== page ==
Caught in the Current

Jun 1, 2005
Outside Magazine
Devil's Teeth

Devil's Teeth

Though they lie just 27 miles off the coast of San Francisco, the ragged, desolate Farallon Islands are home to the thousands of sea lions and seals that make good eating for one of the world's largest concentrations of great white sharks. In The Devil's Teeth: A True Story of Obsession and Survival Among America's Great White Sharks (Henry Holt, $25), journalist Susan Casey (Outside's creative director from 1994 to 1999) recounts several visits to the foreboding, fog-shrouded archipelago, where she followed a pair of biologists—two of only a handful of humans permitted to visit the protected islands each year—as they tagged and studied the mysterious 17-foot predators. Florence Williams recently caught up with Casey, who's finally gotten her land legs back.

Outside: On a clear day, you can see the Farallon Islands from San Francisco—yet actually getting there sounds like quite an ordeal.
Casey: It's not a pleasant day trip. The islands are on the edge of the continental shelf, and so craggy they look like something out of Dr. Seuss. The currents converge here, so they take tempests full on, from above and below. All that turbulence is part of what's kept them wild.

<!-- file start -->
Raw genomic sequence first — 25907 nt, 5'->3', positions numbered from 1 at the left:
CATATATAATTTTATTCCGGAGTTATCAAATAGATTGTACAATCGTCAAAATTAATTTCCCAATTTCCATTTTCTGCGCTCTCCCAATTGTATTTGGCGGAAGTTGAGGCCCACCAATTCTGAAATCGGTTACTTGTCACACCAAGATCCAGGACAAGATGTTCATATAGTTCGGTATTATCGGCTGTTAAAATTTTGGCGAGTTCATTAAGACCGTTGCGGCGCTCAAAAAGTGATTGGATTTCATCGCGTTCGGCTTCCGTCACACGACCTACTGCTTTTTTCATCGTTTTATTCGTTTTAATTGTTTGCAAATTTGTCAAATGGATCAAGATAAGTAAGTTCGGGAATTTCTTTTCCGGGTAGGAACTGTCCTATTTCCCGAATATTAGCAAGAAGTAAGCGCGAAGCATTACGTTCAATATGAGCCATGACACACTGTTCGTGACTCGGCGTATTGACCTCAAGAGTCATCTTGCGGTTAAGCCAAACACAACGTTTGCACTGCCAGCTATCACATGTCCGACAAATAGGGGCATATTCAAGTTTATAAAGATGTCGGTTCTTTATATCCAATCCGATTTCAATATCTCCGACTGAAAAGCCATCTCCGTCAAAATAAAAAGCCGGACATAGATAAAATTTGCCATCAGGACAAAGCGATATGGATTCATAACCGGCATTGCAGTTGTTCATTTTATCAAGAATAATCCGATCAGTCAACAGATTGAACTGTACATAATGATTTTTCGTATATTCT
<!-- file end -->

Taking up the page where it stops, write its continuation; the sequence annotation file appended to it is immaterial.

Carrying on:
What drew you there—were you more into the predators or the ocean?
Oceans are my thing—they are full of amazing mysteries. The rockets we send into deep space are really going the wrong direction. There are worlds we don't know anything about.

You describe ongoing tensions between the researchers and a cage-diving company that operates in the Pacific Ocean near the Farallones. Does cage diving hurt the sharks?
Not if it's done right. And the second anyone eyes a great white, their thoughts about them change, which is important. Sharks are not just relentless eating machines; they're much more complicated and awesome than that. There's no time to lose for them—the World Wildlife Fund just named great white sharks an at-risk species, thanks to unregulated international trade.

You had some strange experiences in the Farallones, sleeping in an old, guano-covered lighthouse and getting trapped on board a sailboat. Do you think the place is cursed?
Cursed is too strong a word. But definitely haunted. It's like the back side of the moon out there. I was totally naive about it, and I got walloped.

What was it like to "lose" someone else's yacht?
When it happened, I thought the world had ended. I felt like I should crawl under a rock for a month. But then a very brave salvager rescued the boat, and the insurance company paid for damages.

Your last visit was unsanctioned; you were breaking U.S. Fish and Wildlife Service rules by even stepping foot on the islands in the Gulf of the Farallones National Marine Sanctuary. Did writing the story justify that?
In retrospect, I did go too far—obsession settled over me. I thought I was doing the right thing and had my bases covered, but the place had other ideas. If I could do it over, I would do it differently. But I'd have a different book.

Your creepy antique Ouija board survived the whole adventure. How did you finally get rid of the thing?
I stuffed it under the bed at the Four Seasons in Los Angeles

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